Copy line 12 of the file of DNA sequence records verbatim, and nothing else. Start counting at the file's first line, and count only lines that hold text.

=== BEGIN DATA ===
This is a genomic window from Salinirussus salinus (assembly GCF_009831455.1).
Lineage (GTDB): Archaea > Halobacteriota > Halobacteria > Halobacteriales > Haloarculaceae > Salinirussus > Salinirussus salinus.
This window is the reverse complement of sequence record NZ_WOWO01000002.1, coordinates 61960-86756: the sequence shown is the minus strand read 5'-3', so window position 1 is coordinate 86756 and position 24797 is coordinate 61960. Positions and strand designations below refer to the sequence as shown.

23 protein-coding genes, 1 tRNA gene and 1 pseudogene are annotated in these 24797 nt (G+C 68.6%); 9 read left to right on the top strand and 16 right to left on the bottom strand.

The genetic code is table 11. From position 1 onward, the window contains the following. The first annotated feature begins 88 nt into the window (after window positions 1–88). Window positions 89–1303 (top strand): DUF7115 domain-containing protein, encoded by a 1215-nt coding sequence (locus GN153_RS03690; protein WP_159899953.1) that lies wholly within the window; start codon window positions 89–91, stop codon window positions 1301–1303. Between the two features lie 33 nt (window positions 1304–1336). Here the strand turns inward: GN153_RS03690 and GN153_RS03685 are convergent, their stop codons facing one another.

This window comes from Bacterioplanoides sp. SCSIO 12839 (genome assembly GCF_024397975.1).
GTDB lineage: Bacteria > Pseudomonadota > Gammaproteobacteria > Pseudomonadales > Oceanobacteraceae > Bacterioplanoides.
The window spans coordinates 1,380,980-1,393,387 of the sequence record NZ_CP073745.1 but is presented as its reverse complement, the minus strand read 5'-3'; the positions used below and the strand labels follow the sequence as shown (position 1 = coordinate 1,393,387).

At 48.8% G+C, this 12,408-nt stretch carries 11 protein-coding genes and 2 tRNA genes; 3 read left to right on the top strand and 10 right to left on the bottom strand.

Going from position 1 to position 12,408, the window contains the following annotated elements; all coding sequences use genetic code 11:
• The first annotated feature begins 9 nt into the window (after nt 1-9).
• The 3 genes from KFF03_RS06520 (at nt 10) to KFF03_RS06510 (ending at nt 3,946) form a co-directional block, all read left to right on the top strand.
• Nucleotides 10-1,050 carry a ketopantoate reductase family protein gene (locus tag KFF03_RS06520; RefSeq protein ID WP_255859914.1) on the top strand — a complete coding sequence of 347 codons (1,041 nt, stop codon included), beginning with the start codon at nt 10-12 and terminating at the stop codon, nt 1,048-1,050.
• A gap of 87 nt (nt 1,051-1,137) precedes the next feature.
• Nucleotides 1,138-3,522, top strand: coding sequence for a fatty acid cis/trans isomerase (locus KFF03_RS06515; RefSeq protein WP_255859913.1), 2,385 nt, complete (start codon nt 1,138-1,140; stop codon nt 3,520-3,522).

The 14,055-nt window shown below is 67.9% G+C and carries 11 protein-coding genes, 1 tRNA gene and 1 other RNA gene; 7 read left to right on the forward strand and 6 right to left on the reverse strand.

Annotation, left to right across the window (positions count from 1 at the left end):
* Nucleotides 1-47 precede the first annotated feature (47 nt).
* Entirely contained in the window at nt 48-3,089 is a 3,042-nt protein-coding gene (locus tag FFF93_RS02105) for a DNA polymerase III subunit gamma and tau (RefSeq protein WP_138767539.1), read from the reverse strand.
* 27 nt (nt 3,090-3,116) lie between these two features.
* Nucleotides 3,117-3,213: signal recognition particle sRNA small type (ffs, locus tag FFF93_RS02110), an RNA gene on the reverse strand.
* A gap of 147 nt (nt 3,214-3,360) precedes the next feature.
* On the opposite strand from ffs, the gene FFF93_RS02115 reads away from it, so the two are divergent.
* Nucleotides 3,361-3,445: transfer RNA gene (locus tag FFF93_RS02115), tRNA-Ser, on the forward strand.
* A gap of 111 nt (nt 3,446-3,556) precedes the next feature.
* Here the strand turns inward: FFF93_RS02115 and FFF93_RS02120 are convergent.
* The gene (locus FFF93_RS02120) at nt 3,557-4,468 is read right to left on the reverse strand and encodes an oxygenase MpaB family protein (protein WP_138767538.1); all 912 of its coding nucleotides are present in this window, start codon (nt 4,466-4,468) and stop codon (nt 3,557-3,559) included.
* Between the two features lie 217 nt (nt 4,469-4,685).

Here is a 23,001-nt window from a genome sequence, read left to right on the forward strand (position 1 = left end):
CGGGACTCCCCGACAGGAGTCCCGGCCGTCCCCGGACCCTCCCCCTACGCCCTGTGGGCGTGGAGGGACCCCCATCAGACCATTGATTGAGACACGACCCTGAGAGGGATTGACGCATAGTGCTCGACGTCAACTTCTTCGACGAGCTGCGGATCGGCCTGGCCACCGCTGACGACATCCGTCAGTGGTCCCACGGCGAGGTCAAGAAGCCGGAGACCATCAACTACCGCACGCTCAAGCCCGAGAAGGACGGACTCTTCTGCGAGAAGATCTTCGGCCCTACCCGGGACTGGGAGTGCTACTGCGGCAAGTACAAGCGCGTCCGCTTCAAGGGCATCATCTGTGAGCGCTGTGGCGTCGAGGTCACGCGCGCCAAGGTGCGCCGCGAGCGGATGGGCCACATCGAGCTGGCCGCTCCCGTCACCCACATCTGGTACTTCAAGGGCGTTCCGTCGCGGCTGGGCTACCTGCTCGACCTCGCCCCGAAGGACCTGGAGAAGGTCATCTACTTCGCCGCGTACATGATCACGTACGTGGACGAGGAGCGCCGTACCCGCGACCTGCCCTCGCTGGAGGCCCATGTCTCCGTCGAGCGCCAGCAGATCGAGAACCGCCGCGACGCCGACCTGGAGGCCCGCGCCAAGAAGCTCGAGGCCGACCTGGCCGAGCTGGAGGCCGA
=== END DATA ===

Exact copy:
• The 3 genes from KFF03_RS06520 (at nt 10) to KFF03_RS06510 (ending at nt 3,946) form a co-directional block, all read left to right on the top strand.